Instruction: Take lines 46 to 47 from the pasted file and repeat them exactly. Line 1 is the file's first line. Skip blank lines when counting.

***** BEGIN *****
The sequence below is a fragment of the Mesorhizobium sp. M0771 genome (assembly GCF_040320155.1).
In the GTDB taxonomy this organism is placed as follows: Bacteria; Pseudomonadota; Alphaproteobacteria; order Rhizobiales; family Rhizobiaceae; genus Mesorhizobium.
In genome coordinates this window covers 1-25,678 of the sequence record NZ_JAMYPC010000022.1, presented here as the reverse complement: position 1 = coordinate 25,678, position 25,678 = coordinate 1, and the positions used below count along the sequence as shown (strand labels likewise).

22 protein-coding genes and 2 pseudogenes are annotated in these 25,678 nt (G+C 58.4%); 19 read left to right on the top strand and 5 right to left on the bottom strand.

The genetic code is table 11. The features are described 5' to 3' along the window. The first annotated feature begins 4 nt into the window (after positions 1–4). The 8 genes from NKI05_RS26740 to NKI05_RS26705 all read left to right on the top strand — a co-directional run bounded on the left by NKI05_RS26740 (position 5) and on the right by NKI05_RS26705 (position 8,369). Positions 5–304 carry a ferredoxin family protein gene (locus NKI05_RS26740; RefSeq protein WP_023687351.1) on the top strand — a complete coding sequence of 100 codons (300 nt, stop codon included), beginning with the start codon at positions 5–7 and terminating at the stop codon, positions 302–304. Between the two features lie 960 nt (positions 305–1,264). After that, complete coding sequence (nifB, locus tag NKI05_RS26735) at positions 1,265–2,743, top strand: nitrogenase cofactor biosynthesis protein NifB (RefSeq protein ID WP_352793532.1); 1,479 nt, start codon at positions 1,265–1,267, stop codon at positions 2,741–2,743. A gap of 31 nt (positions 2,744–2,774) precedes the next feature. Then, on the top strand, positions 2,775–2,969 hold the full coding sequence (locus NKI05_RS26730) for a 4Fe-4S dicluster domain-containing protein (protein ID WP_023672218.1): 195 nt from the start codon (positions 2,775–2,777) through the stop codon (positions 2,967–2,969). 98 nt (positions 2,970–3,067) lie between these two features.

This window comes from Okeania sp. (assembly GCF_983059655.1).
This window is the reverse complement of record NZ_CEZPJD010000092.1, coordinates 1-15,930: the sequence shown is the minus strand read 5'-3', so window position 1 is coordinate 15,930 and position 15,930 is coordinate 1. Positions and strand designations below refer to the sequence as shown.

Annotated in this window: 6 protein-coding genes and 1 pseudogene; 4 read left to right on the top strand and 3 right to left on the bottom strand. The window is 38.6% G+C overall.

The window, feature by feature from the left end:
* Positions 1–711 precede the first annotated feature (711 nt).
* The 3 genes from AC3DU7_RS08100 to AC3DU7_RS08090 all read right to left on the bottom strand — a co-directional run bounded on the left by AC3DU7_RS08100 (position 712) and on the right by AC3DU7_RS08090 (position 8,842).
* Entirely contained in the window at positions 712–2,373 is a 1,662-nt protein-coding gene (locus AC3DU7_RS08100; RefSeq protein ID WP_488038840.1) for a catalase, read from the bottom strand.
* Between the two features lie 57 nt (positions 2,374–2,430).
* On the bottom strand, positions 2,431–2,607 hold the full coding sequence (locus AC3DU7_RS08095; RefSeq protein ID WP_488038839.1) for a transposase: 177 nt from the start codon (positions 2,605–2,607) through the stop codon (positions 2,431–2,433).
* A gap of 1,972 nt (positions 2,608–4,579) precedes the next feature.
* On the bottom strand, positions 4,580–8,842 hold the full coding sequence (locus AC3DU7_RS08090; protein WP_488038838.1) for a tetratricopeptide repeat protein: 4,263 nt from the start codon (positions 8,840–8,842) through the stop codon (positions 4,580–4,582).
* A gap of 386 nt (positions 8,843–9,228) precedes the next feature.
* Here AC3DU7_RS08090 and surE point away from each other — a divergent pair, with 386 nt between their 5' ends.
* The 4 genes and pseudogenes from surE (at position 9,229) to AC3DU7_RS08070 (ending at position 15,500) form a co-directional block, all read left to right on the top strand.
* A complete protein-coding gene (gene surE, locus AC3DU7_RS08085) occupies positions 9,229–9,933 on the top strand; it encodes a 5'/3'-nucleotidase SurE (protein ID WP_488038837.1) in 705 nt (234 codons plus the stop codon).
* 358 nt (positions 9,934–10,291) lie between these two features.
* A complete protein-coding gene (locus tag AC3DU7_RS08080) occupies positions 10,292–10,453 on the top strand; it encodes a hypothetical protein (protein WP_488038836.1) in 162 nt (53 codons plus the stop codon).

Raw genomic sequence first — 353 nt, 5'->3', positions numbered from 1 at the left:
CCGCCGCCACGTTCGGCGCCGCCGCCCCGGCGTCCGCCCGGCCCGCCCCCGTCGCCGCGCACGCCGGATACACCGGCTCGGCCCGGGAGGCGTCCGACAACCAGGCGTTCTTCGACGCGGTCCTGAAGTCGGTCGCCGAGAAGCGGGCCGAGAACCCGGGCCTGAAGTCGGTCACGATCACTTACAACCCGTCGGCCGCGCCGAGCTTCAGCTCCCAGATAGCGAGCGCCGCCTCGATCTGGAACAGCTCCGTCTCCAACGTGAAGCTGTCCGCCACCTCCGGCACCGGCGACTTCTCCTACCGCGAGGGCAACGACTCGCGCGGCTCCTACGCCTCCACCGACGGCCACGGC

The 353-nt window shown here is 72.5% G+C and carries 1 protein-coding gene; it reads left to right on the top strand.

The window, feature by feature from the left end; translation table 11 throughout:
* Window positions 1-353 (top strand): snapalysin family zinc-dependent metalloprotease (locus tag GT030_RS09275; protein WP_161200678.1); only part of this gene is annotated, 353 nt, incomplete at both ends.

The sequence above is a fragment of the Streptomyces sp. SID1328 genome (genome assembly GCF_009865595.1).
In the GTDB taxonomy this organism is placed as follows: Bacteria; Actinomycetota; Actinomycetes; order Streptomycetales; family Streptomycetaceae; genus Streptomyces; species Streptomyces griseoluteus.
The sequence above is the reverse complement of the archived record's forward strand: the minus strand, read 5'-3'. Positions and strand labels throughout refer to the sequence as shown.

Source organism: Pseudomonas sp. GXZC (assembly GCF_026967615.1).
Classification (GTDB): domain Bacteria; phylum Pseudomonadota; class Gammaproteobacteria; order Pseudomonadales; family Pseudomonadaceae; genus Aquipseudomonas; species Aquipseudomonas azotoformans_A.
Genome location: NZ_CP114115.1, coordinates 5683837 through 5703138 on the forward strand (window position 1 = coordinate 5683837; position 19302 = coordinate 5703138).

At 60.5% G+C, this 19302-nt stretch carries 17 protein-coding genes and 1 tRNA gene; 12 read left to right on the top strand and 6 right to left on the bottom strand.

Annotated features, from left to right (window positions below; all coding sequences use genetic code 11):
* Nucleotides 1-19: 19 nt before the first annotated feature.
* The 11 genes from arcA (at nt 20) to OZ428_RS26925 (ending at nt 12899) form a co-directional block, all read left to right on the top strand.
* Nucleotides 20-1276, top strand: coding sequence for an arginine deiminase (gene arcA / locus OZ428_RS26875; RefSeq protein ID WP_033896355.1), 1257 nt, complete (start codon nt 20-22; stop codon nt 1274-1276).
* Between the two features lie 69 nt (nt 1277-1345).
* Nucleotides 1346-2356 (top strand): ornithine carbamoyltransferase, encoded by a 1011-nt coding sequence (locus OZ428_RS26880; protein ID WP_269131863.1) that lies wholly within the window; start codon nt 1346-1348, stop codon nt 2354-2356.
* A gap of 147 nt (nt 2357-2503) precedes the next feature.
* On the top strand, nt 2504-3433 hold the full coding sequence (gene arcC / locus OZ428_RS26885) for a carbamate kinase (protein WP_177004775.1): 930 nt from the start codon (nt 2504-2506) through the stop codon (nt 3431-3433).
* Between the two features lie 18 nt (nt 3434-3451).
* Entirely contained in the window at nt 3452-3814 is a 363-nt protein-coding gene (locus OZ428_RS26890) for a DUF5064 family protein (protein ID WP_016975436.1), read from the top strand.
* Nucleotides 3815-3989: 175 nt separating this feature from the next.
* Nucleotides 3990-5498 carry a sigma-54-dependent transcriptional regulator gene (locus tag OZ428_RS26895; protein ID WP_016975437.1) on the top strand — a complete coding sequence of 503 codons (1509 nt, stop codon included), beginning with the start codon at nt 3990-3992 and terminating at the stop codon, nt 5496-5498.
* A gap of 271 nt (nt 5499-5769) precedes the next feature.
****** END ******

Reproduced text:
* Nucleotides 3990-5498 carry a sigma-54-dependent transcriptional regulator gene (locus tag OZ428_RS26895; protein ID WP_016975437.1) on the top strand — a complete coding sequence of 503 codons (1509 nt, stop codon included), beginning with the start codon at nt 3990-3992 and terminating at the stop codon, nt 5496-5498.
* A gap of 271 nt (nt 5499-5769) precedes the next feature.